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Let $T \in \mathscr L(\mathbb F^n)$ such that $T(x_1,x_2,...,x_n)=(x_1,2x_2,...,nx_n)$. Then find all the invariant subspaces of $T$. Clearly, $Null$ $T $ and $Range$ $T$ are two invariant subspaces.

Also, all the subspaces spanned by the eigen vectors form $1$-dimensional invariant subspaces. In this case the eigen values of $T$ are $i$, where $i$$\in\{1,2,...,n\}$ and the corresponding eigen vector is of form $(0,...,0,a,0,...,0)$ where $a(\neq 0)\in \mathbb F$ is the $i^{th}$-component of the vector.

But what about the invariant subspaces of other dimensions?

For instance, if $W$ is an invariant subspace of $T$ of dimension $k$, then $T|_W$ is a linear operator on $W$. So, for any $w\in W$, $Tw\in W$. If $w\in span(e_1,e_2,...,e_k)$ then $Tw\in span(e_1,2e_2,...,ke_k)$. Since, $dim$ $W=$ $dim$ $Tw=k$, we can say that $Tw=span(e_1,2e_2,...,ke_k)\in span(e_1,e_2,...,e_k)=W$ i.e $Tw\in W$.

So, can we conclude from here that there will be invariant subspaces of all dimensions under $T$, given by $span(e_1,e_2,...,e_k)$, where $1\leqslant k\leqslant n$ (which are precisely $2^n$ in number)?

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    $\begingroup$ What do you think the invariant subspaces are? $\endgroup$ – Demophilus Oct 22 '17 at 13:32
  • $\begingroup$ @Demophilus If $W$ is an invariant subspace of $T$ of dimension $k$, then $T|_W$ is a linear operator on $W$. So, for any $w\in W$, $Tw\in W$. If $w\in span(e_1,e_2,...,e_k)$ then $Tw\in span(e_1,2e_2,...,ke_k)$. Since, $dim$ $W=$ $dim$ $Tw=k$, we can say that $Tw=span(e_1,2e_2,...,ke_k)\in span(e_1,e_2,...,e_k)=W$ i.e $Tw\in W$. So, can we conclude from here that there will be invariant subspaces of all dimensions under $T$, given by $span(e_1,e_2,...,e_k)$, where $1\leqslant k\leqslant n$? $\endgroup$ – JackT Oct 22 '17 at 13:52
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I'll work in characteristic zero to avoid quirks due to the field.

Suppose that $V$ is an invariant subspace, and let $v\in V$. Assume for a moment that all entries of $V$ are nonzero. We have that $v,Tv,T^2v,T^3v,\ldots,T^{n-1}v\in V$. If $\alpha_0T^0v+\cdots+\alpha_{n-1}T^{n-1}v=0$, we get a linear system with matrix $$ A=v_0v_1v_2\cdots v_{n-1}\begin{bmatrix} 1&1&1&\cdots&1\\1&2&3&\cdots&n-1\\ 1&2^2&3^2&\cdots&(n-1)^2\\ \vdots&\vdots&\vdots&\cdots&\vdots\\ 1&2^{n-1}&3^{n-1}&\cdots&(n-1)^{n-1} \end{bmatrix} $$ This is (one of) the well-known Vandermonde Matrix, which is invertible. So the only possible solution of the system is given by $\alpha_0=\alpha_1=\cdots=\alpha_{n-1}=0$, and thus $v,Tv,\ldots,T^{n-1}v$ are linearly independent, which means that $\dim V=n$ and so $V=\mathbb F^n$.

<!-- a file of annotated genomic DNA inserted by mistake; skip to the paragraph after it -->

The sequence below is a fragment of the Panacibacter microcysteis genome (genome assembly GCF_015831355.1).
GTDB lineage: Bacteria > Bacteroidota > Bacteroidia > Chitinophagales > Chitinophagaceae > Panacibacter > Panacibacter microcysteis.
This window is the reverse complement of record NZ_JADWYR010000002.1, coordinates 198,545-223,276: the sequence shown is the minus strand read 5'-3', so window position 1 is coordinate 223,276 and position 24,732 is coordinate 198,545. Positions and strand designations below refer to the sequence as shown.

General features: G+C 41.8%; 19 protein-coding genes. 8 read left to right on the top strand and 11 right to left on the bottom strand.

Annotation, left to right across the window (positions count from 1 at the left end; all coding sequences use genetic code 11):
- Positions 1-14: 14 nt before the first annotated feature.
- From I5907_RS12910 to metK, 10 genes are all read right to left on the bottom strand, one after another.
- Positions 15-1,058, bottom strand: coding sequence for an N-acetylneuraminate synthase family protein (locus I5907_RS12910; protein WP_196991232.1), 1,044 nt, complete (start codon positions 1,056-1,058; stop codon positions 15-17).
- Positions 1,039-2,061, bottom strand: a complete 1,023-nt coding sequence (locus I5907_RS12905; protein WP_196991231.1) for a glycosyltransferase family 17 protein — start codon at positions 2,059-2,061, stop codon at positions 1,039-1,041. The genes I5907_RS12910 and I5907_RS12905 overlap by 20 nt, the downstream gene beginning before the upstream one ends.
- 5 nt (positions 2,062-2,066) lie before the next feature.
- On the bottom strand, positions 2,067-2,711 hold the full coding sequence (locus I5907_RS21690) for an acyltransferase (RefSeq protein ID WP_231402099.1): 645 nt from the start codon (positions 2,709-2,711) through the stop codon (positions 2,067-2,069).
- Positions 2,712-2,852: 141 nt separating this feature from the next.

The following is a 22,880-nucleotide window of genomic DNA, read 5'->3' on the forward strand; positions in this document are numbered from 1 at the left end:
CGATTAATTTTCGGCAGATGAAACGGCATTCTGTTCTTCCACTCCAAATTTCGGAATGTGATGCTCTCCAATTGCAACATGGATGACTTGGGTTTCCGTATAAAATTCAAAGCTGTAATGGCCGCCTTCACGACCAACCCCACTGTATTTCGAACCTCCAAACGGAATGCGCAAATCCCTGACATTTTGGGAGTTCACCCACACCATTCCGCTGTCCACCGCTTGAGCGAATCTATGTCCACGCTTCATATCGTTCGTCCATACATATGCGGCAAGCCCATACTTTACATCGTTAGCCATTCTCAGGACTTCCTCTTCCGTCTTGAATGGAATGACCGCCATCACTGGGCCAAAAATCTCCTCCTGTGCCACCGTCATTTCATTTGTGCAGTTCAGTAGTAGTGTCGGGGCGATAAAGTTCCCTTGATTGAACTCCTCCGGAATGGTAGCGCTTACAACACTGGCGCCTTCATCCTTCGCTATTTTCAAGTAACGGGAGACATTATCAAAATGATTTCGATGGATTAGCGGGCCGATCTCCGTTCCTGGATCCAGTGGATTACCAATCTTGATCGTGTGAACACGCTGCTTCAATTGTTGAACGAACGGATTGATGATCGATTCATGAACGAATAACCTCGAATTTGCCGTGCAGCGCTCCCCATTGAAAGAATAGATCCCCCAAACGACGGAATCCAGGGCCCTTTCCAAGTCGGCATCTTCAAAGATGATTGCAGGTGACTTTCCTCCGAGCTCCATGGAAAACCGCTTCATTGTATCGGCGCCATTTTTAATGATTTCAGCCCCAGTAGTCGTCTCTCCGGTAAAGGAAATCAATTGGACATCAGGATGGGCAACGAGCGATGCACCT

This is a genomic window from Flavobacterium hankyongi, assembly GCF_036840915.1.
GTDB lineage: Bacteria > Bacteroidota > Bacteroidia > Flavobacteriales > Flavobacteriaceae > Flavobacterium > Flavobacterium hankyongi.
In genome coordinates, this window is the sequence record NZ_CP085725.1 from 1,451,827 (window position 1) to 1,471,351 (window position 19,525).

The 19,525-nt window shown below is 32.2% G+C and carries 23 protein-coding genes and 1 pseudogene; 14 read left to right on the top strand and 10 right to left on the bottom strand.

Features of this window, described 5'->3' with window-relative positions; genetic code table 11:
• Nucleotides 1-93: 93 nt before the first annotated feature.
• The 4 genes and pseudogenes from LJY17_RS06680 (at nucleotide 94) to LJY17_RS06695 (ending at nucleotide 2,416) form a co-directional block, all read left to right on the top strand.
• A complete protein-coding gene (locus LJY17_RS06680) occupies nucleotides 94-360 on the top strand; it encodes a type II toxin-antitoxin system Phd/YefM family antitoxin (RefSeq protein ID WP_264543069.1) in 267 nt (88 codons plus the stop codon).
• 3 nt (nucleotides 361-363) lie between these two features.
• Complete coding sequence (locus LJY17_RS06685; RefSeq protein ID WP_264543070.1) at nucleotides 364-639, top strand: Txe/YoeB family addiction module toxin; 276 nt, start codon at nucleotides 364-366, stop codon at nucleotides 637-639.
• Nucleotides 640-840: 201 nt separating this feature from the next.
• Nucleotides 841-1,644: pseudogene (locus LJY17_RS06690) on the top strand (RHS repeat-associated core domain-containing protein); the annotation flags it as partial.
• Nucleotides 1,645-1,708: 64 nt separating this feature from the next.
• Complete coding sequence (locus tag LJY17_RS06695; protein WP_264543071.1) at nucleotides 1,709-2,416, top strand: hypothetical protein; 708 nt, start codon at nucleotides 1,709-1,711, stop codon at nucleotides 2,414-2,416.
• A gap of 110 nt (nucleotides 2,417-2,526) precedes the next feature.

So any invariant subspace will be made of vectors with at least one entry equal to zero. On the "nonzero part" of the subspace we can repeat the above reasoning, to conclude (as you suggested in your comment) that any invariant subspace of $T$ is of the form $$ W=\text{span}\,\{e_j:\ j\in K\} $$ for some $K\subset\{1,\ldots,n\}$.

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  • $\begingroup$ :Thanks a lot... $\endgroup$ – JackT Oct 22 '17 at 14:07
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Well, you can get $2^n$ (instead of just $n$) subspaces off the bat, by considering $\operatorname{span}(B)$, where $B$ ranges over all subsets of $\lbrace e_1, \ldots, e_n \rbrace$. Included in this are the whole space and the trivial space (spanned by the empty set), which are the range and nullspace respectively (unless the field has non-zero characteristic). The question is, are there any others?

First, suppose $\mathbb{F} = \mathbb{C}$, and $U$ is an invariant subspace, so that $T|_U$ is an operator. It also will be diagonalisable. To see this, suppose $\lambda$ is an eigenvalue for $T|_U$, and consider $$\operatorname{null}(T|_U - \lambda I|_U)^2 \subseteq \operatorname{null}(T - \lambda I)^2 = \operatorname{null}(T - \lambda I) = \operatorname{null}(T_U - \lambda I|_U),$$ so the generalised eigenspace is no larger than the eigenspace. Hence a basis for $U$, consisting of eigenvectors for $T|_U$ (and hence $T$) exists, so $U$ must be of the above form.

If $\mathbb{F} = \mathbb{R}$, the same argument mostly works. You just need to tiptoe around the complex case. If you extend the map to the complexification of the space, the argument works exactly as is.

If $\mathbb{F}$ is a different field, I'm not sure if I can help.

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  • $\begingroup$ You are absolutely correct. $\endgroup$ – JackT Oct 22 '17 at 14:11

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